On Feb. 14, the city interviewed the worker about the water meter tampering. The worker admitted to disengaging the meter for the past four years to reduce the amount he would be charged whenever his pool was being “topped up” and on heavy laundry days — his wife provided in-home daycare services.
The worker also admitted to tampering with the water meter at his previous residence for “a couple of years.”
He acknowledged that he was aware such tampering was wrong and apologized, saying he was “just trying to get ahead.” He admitted that if he hadn’t been caught, he would have probably continued tampering with the meter. He denied helping anyone else tamper with their water meters.
Ottawa’s manager of drinking water services decided that although the worker had 23 years of service without performance issues or previous discipline, the nature of his theft and the years over which it had occurred were a breach of trust that irreparably damaged the employment relationship.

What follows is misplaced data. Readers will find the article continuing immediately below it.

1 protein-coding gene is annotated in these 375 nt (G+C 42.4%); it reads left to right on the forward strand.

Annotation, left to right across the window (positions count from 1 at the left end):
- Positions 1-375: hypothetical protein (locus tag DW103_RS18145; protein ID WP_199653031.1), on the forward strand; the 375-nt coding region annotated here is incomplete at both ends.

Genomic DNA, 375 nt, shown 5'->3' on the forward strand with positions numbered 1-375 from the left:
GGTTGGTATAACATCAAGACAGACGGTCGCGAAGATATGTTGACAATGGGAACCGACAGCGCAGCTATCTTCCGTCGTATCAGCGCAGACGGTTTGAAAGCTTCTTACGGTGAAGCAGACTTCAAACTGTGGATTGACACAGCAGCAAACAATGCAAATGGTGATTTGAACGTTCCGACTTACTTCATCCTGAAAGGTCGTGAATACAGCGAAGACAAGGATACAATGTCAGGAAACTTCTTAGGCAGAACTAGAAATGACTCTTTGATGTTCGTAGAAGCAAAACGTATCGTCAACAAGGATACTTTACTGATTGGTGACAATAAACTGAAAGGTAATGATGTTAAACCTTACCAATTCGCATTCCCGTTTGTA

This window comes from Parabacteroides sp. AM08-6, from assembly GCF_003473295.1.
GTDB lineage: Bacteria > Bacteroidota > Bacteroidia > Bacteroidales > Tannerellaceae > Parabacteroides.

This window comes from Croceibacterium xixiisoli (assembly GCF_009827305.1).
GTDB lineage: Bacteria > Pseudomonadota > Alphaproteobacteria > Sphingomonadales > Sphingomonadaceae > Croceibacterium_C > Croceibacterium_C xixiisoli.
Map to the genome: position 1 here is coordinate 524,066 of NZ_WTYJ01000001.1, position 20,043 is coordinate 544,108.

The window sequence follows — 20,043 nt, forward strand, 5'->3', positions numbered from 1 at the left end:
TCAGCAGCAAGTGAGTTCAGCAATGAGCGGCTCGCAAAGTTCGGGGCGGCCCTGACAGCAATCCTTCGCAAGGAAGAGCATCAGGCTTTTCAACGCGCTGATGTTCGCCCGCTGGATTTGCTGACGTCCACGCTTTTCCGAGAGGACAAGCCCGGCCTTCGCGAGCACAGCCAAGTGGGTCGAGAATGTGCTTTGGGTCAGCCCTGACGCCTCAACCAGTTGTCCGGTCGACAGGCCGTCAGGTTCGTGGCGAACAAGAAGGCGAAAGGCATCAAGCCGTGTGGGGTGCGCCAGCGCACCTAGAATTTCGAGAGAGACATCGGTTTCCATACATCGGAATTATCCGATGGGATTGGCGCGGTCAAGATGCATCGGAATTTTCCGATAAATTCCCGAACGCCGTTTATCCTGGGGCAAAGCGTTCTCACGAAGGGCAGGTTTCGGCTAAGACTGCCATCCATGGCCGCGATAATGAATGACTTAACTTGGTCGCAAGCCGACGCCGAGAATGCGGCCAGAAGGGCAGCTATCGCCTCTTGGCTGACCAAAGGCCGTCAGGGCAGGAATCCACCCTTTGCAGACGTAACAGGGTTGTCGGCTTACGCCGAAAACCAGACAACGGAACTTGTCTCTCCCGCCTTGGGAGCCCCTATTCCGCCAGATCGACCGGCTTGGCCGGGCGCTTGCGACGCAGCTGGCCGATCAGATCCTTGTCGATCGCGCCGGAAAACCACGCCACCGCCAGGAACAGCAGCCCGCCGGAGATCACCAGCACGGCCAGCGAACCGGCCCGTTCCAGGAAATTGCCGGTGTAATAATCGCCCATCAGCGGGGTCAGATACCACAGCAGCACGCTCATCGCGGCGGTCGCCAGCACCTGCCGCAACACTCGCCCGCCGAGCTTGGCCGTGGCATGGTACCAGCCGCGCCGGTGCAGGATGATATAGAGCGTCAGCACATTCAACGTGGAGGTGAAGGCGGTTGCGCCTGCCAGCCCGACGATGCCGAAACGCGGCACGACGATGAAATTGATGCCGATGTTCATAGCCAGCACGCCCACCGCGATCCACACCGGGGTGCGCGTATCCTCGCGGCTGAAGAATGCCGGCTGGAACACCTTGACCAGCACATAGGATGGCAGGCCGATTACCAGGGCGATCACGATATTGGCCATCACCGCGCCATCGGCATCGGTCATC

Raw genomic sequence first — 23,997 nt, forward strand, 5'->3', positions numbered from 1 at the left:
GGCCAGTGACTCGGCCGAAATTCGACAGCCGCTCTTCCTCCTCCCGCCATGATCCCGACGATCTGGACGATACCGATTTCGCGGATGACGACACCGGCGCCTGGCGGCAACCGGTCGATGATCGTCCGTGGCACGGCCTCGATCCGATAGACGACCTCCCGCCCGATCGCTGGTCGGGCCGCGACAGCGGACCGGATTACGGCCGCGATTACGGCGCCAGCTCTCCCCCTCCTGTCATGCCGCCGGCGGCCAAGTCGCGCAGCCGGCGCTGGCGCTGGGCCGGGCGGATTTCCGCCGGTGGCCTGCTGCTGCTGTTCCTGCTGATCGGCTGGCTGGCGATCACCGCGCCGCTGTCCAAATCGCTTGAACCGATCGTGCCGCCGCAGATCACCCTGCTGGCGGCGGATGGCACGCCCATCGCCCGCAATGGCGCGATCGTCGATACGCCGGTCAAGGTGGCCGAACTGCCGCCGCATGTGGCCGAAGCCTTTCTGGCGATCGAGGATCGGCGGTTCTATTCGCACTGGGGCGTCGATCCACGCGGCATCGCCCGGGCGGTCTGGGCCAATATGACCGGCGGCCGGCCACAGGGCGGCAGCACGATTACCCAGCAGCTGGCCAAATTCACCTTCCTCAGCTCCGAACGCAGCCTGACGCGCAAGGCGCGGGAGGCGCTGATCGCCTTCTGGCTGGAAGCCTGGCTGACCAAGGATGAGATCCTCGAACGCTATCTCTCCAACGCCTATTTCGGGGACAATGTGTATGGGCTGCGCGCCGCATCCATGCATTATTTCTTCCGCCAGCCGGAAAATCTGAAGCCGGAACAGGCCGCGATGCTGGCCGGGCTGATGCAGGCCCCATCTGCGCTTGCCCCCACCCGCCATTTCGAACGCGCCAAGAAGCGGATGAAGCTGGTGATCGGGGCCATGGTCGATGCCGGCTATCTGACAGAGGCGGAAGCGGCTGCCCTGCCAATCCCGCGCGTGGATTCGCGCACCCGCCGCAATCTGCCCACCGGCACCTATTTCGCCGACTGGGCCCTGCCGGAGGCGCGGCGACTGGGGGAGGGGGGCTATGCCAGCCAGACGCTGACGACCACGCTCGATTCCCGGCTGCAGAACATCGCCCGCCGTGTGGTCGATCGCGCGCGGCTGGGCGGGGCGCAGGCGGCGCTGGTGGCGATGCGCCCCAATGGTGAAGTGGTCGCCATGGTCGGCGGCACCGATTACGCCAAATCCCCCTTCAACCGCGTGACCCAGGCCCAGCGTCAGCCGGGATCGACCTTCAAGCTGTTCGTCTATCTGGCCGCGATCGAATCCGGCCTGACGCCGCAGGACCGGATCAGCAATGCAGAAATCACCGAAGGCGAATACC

The worker’s employment was terminated on March 5, 2013.
Three months later, the worker pled guilty to a bylaw offence of interfering with a water meter. He received a $500 fine.
Water usage reviewed
After the worker was dismissed, the city performed a further review of the water usage at the worker’s previous residence going back to 2000. Similar patterns were revealed and another invoice was sent to the worker for $3,400 for unreported water usage. The worker paid this invoice as well.
The worker grieved his dismissal, arguing the new technology for water meters would have prevented him from tampering any further and he would have stopped around the time he was caught anyway.
However, in the hearing, he admitted he turned off the meter more frequently than just for the pool or heavy laundry; he would also do so to offset the cost of any new family purchase. This happened with increasing frequency, borne out by how often no water usage was recorded at his home.
The union also argued the worker’s actions occurred outside the workplace and were not in direct context of his employment — he didn’t have direct involvement with water meters. In addition, the union pointed out the worker was allowed to continue in his position from the date of his admission of tampering in December until his termination on March 5.